The Ayresome Park gates in silhouette
Boro's journey from humble beginnings in a corner of Albert Park to a ground that has hosted international football
1876 to 1878 - The Archery Ground, Albert Park
The Parks Committee gave permission for association football to be played on a busy corner of Albert Park, parallel to Park Road near the Nazareth House orphanage. But as the game became more popular and crowds grew, concerns grew over the damage being done to the park. With no dressing rooms, players also had to face the indignity of walking home with their baggy kits and muddy boots under their arms after games. An extraordinary meeting was called and the club were ordered to find another venue.
1878 to 1880 - Breckon Hill
Land behind the present day Middlesbrough College campus at Breckon Hill, Longlands, was provided after a deal was agreed with its owner, Mr Kemp. Admission was threepence for men, a penny for small boys and free for women. But as the team again became more popular, Mr Kemp decided to cash in by increasing the ground rent. Instead of paying up, the club decided to start looking for another new home at Swatters Carr Field. At one point during their tenancy at Breckon Hill the club played at this site, near the cricket club at the intersection of Linthorpe Road and Southfield Road. It was during this time that a faction broke away and formed Middlesbrough Ironopolis after losing a bitter debate over whether to turn professional.
Paradise Ground (MIDDLESBROUGH IRONOPOLIS)
The professional Ironopolis club moved to the Paradise Ground, which would later be part of the Ayresome Park site, in the south-west corner where visiting supporters would stand in the ground's later years.
1882 to 1903 - The Linthorpe Road Ground
The Cleveland Association was formed in February 1881 and the Linthorpe Road Ground was used to play representative matches. It included a grandstand holding 30 fans which was extended told hold a further 600 fans at a cost of £160. Middlesbrough Cricket Club moved to the Breckon Hill Field during the 1893-94 season and the football club became the senior occupiers of the Linthorpe Road Ground. During this period the club won the Northern League Championship for the first time and the FA Amateur Cup twice. The ground also hosted the 1899 final, Stockton's victory over Harwich and Parkeston. Boro's first league game was played at the ground on September 9 1899 in front of 10,000 fans, a 3-1 defeat against Small Heath (later Birmingham City). Another 10,000 crowd turned out to see the ground's final game, a 1-1 draw against Stoke City on April 25 1903.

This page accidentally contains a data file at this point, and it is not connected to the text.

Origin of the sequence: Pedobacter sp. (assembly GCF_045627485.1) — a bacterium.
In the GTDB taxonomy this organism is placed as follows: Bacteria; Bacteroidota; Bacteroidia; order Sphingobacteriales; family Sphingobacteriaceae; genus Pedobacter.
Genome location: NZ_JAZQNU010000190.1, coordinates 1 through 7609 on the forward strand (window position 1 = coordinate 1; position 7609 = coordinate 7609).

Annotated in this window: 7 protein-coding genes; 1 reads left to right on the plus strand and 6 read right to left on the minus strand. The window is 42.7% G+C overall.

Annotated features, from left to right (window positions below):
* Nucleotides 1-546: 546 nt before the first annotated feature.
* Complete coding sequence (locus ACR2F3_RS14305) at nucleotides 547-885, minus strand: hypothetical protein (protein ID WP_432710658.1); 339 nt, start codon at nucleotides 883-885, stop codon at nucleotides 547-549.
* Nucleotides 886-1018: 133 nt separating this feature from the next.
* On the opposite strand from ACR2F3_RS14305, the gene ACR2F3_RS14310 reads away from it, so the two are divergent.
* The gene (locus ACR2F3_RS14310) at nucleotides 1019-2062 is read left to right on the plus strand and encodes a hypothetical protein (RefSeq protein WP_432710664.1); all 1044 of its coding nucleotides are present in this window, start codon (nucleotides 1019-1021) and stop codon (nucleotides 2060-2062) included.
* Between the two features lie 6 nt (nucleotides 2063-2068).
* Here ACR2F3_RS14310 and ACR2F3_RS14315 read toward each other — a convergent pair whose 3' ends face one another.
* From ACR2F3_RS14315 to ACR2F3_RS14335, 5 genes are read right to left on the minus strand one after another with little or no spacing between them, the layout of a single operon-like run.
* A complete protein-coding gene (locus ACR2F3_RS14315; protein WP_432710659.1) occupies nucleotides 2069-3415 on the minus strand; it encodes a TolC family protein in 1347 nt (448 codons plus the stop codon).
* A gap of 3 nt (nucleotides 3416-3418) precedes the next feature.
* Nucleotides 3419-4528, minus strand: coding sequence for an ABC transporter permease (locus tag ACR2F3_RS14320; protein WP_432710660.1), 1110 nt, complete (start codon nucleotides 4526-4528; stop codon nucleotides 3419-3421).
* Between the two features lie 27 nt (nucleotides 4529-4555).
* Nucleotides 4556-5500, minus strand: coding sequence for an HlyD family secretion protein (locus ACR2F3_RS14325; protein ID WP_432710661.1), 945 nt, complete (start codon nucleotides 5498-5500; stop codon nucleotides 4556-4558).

1903 to 1995 - Ayresome Park
In 1901 much of the Ayresome Grange Estate, which included the old Paradise Ground, was drained to make way for a new stadium in keeping with Middlesbrough's growing stature. The plans were to include a training pitch and a Reserves playing pitch. The architect was Archibald Leitch of Glasgow and the cost was to be an enormous £10,438.16. When the club failed to extend their tenancy at the Linthorpe Road Ground they were forced to move to Ayresome Park a year early. Fortunately the first game of the 1903-04 season was away at Sheffield Wednesday, giving the workmen a further week to finish the job. Willie White scored the first goal at Ayresome in a 1-0 friendly win over Celtic in front of 7,000 supporters on September 7. "It must have felt strange for the faithful Middlesbrough fans as they filed past the old and empty Linthorpe Road Ground on the way up Linthorpe Road to the new ground wondering what the future seasons would bring," wrote then club historian Harry Glasper in Middlesbrough, A Complete History. Five days later, on September 12 1903, almost 30,000 fans turned out to see the first league game, a 3-2 defeat at home to neighbours Sunderland.
Opposite the impressive new North Stand was the 50ft long stand which had been brought from the old ground and reassembled. They were to stand incongruously together for 32 years. In 1937 work was completed on the new South Stand by Dorman Long and Co. On December 29 1949, with football enjoying a post-war boom, a record 53,802 saw Boro beat Newcastle United 1-0. In 1966 the ground was chosen as one of the World Cup venues and the East End was covered and 4,000 seats installed. The capacity was reduced to 42,000 but the three World Cup games attracted a disappointing aggregate of just 56,000. The tournament will always be remembered for North Korea's famous 1-0 win over the great Italy team. The gates of Ayresome Park were locked when the club went through liquidation in 1986, but Boro emerged from those dark days like a phoenix from the ashes. The move towards all-seater stadia eventually brought the end of the famous old stadium and Boro decided to move to a new ground at Middlehaven. The last league game came as Boro sealed promotion to the Premier League under Bryan Robson with a 2-1 win over Luton Town on April 30 1995.
August 1995 – present Riverside
The gates of the Riverside opened for business on Saturday August 25 1995 when Boro took on Chelsea in the opening weekend in Premier League history. Craig Hignett scored the first goal at the new ground after 39 minutes, a 2-0 victory assured when Jan Aage Fjortoft added a second on 76. The first opposition player to score at the Riverside was Brazilian Marques Isaias as Boro won 2-1 against Coventry City. The first cup-tie brought a 2-1 win in the League Cup against Rotherham in September of that year. The first FA Cup game brought the first cup defeat as Notts County won 2-1 in January 1996. The first league defeat came in between as Tottenham Hotspur won 1-0 in November.
A full England international was played on the ground on June 11 2003 when England, with Boro skipper Gareth Southgate in the side, beat Slovakia 2-1. European football arrived the year after when club history was made. Boro’s first ever UEFA Cup game was played on September 16 when Banik Ostrava were beaten 3-0.